By Mikal E. Belicove|For Entrepreneur.com|January 4, 2010
Recently, I received an e-mail message from a reader of my Entrepreneur magazine column inquiring whether I could help her company gain access to source code that a third-party programmer had created on their behalf and is being used to run certain areas of her company’s website.
Her company had hired a Web design and programming firm to create her company’s website in 2008, which includes an e-commerce-enabled shopping cart containing customized code that she had already paid the developer for. Now, one year later, she wants to move the website to her own server and have it managed by one of her own employees. However, in order to receive 100 percent of the files required to run the site, her company has no choice but to pay an additional fee. Why? Because the site is hosted by the developer, and, she agreed to the following terms when the site was built:
Unless other contractual arrangements are made beforehand, you will not be receiving any source code or files containing code of any kind from us other than what is stipulated here: You can request a CD or ZIP file containing and limited to: “.swf”, “html”, files for purposes of backing up your site. Unless specific arrangements are made these files cannot be altered, adjusted, decompiled or changed in any way. If you remove and edit or otherwise obtain files not given to you by us you are in direct copyright and contractual violation.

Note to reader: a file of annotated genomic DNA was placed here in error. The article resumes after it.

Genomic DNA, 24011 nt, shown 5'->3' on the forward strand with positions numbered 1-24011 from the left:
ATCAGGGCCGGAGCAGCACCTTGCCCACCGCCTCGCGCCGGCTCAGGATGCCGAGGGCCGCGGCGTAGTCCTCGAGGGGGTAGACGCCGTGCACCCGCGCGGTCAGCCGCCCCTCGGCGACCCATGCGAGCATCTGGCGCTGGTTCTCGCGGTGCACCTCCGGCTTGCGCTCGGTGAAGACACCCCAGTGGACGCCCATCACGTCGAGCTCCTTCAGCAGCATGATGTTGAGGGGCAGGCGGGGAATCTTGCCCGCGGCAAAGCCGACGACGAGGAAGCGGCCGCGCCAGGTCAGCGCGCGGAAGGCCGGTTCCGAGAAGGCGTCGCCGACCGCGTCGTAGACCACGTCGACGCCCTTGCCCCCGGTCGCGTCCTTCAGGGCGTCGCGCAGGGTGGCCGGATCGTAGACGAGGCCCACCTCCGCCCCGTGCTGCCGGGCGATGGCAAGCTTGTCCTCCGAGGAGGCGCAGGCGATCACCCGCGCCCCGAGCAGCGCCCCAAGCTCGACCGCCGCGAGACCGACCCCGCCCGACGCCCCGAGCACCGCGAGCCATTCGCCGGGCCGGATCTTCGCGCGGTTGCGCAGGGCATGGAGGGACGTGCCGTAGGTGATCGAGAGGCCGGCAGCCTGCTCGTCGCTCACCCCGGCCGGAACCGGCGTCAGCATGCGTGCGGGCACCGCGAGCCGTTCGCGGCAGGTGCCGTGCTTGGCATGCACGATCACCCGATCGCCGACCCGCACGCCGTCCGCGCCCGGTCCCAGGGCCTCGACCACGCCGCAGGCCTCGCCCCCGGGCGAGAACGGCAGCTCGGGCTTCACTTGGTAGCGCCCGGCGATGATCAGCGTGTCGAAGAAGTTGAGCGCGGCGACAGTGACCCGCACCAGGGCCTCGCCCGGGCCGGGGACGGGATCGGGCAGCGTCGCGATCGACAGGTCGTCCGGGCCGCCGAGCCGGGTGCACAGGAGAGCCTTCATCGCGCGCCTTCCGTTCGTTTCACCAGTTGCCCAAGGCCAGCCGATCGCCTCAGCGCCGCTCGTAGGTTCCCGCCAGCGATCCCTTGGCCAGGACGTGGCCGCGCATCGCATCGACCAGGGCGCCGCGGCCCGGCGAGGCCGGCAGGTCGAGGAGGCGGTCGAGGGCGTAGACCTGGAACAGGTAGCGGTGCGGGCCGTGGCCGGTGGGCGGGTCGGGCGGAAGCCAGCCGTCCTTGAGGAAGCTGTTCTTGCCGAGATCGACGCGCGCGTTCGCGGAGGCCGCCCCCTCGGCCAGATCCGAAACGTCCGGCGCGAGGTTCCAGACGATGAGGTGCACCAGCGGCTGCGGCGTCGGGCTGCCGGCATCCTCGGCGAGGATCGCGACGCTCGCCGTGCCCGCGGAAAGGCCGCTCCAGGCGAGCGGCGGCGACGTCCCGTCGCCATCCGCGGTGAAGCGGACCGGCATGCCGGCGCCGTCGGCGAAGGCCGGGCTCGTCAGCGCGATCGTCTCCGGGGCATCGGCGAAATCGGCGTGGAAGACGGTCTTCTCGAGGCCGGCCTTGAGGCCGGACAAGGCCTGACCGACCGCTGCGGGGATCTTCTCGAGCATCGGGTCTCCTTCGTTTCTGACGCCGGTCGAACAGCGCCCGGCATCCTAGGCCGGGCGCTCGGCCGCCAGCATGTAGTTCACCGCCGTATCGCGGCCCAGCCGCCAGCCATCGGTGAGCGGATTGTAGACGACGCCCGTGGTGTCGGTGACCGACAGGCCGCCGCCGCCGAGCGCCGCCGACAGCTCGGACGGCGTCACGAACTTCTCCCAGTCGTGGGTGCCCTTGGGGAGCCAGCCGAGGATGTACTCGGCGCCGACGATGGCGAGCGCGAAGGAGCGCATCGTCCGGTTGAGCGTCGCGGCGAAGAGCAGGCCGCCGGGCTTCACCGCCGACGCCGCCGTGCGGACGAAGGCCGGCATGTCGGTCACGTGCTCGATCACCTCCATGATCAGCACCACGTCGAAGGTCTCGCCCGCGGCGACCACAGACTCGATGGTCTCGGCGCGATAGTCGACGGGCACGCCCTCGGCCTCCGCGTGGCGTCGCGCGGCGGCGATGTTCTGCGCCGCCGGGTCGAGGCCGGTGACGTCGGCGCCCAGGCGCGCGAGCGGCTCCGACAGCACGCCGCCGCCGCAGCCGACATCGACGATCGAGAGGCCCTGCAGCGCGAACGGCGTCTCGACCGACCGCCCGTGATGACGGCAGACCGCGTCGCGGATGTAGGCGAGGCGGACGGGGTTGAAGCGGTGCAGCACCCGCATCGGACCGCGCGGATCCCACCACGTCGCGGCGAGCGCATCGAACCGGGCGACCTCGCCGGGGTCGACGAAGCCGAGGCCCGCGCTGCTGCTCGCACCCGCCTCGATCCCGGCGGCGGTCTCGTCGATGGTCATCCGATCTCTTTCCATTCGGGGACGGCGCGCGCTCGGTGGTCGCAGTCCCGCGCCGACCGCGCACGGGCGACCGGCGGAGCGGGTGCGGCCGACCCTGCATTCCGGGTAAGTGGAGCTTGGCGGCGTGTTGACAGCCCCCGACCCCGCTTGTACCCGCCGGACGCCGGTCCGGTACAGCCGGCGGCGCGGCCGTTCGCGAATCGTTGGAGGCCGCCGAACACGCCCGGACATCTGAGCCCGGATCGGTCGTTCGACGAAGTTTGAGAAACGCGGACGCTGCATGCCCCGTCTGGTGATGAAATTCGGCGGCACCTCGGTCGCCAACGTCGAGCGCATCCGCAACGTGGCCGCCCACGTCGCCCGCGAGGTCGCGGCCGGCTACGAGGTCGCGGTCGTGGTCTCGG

The website design firm further stipulated:
I understand that the source code for all projects belong to and are copyright of (Name of Design Firm). Source code is defined as all project files, executable code, source files and materials used to create the framework of the project. [In the event that (Name of Design Firm) is not able to provide service or future updates, we will negotiate a flat fee for any source files. This fee will be 50% of the total hours spent on the creation of source files. Source files will include fla, swf and a copy of the store.]
You may be asking yourself, why on earth would anyone agree to such limiting terms? If you were in the company owner’s shoes and had never owned a business or had a website built for your business, you might fall into a similar trap. Feeling pressured to sign a deal, eager to see the vision for your site come to fruition, or assuming the developer knows best you may unwittingly hand complete control of…
Continue reading Avoid being held hostage by your Web designer